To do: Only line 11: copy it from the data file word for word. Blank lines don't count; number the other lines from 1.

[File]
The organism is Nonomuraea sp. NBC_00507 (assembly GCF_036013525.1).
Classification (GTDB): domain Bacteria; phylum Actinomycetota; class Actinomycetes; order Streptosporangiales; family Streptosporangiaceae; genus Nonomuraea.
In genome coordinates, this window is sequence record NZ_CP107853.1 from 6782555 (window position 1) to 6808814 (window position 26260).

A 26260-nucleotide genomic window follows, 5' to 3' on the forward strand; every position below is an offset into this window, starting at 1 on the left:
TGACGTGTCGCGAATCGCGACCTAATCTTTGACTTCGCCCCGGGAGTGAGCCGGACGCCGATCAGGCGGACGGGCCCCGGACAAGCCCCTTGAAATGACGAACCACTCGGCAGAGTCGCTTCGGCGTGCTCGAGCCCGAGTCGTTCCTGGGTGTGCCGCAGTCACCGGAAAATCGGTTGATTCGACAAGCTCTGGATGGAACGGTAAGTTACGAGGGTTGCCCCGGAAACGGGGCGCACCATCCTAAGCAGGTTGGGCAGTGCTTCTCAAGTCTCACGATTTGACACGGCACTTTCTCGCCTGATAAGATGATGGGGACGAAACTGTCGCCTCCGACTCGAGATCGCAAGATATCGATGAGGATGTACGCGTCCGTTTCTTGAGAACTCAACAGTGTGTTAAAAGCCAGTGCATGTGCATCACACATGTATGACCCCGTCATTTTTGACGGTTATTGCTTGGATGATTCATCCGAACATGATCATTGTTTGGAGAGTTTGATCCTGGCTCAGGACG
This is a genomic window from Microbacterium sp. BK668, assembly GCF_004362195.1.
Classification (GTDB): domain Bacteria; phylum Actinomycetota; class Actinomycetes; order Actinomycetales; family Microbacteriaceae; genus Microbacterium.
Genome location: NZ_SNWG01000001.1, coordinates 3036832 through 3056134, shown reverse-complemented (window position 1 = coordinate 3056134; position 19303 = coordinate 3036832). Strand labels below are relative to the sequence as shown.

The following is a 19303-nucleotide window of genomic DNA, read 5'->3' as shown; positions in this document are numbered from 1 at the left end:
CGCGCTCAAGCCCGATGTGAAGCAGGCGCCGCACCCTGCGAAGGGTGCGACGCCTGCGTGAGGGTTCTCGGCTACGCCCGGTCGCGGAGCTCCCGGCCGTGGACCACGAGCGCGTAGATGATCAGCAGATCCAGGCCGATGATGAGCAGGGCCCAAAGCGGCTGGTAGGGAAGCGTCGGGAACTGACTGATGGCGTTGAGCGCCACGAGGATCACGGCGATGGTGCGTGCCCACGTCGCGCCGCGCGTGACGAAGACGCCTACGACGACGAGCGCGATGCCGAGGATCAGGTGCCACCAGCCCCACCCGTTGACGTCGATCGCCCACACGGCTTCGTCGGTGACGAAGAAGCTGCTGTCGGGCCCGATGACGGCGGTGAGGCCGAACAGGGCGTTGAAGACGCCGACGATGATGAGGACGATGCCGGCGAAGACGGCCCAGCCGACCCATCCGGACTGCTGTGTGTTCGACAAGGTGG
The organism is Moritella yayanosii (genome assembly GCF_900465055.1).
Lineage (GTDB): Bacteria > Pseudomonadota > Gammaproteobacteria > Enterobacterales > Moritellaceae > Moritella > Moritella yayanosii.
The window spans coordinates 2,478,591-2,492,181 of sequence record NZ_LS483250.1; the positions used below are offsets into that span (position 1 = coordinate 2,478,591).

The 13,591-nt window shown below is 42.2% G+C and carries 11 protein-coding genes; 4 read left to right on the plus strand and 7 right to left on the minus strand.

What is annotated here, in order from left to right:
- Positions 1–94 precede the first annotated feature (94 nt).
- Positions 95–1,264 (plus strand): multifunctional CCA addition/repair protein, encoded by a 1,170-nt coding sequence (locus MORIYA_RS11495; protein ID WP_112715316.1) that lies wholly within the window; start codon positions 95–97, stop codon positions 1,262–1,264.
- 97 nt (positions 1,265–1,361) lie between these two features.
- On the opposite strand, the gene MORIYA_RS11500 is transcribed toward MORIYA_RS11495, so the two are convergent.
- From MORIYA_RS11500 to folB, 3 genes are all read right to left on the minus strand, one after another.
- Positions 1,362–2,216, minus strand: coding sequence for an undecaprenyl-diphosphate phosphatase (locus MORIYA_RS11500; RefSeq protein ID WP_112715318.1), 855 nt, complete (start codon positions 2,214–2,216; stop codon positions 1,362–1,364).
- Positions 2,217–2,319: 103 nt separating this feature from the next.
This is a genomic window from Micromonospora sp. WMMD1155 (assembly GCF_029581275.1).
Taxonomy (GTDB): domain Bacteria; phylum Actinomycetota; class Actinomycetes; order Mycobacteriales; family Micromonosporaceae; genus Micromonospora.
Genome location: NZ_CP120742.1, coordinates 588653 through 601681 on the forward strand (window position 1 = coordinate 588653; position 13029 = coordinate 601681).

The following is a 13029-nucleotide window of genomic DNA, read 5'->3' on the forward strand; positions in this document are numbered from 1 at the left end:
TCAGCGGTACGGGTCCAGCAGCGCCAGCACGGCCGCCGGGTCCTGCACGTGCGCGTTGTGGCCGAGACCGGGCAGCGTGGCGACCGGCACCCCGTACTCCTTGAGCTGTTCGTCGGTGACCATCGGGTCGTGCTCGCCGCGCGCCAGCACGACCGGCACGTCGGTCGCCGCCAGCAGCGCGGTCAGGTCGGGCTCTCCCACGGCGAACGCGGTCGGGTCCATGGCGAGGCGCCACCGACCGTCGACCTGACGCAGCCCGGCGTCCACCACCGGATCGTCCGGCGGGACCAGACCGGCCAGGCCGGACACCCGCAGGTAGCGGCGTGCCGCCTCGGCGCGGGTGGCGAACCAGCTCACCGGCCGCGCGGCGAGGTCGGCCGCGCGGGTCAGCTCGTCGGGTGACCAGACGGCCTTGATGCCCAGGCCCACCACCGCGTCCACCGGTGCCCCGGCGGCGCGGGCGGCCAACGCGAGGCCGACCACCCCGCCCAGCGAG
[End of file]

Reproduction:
The organism is Moritella yayanosii (genome assembly GCF_900465055.1).